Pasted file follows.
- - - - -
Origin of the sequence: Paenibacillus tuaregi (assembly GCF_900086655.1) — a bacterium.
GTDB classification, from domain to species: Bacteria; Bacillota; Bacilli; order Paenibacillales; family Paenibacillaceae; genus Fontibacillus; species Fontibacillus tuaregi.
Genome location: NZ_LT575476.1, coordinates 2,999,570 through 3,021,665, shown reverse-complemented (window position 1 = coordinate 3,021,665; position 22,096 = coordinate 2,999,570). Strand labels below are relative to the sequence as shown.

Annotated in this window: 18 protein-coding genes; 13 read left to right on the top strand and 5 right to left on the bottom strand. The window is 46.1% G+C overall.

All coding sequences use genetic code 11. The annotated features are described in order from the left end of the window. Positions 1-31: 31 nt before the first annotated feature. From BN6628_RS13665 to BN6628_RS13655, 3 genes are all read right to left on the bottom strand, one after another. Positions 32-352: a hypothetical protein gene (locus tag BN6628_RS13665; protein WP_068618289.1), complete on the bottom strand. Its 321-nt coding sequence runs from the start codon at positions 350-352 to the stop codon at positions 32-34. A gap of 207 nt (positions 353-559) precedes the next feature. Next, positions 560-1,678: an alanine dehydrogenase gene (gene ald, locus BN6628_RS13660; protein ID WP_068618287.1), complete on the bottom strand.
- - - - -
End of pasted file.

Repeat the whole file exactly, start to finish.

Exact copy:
Origin of the sequence: Paenibacillus tuaregi (assembly GCF_900086655.1) — a bacterium.
GTDB classification, from domain to species: Bacteria; Bacillota; Bacilli; order Paenibacillales; family Paenibacillaceae; genus Fontibacillus; species Fontibacillus tuaregi.
Genome location: NZ_LT575476.1, coordinates 2,999,570 through 3,021,665, shown reverse-complemented (window position 1 = coordinate 3,021,665; position 22,096 = coordinate 2,999,570). Strand labels below are relative to the sequence as shown.

Annotated in this window: 18 protein-coding genes; 13 read left to right on the top strand and 5 right to left on the bottom strand. The window is 46.1% G+C overall.

All coding sequences use genetic code 11. The annotated features are described in order from the left end of the window. Positions 1-31: 31 nt before the first annotated feature. From BN6628_RS13665 to BN6628_RS13655, 3 genes are all read right to left on the bottom strand, one after another. Positions 32-352: a hypothetical protein gene (locus tag BN6628_RS13665; protein WP_068618289.1), complete on the bottom strand. Its 321-nt coding sequence runs from the start codon at positions 350-352 to the stop codon at positions 32-34. A gap of 207 nt (positions 353-559) precedes the next feature. Next, positions 560-1,678: an alanine dehydrogenase gene (gene ald, locus BN6628_RS13660; protein ID WP_068618287.1), complete on the bottom strand.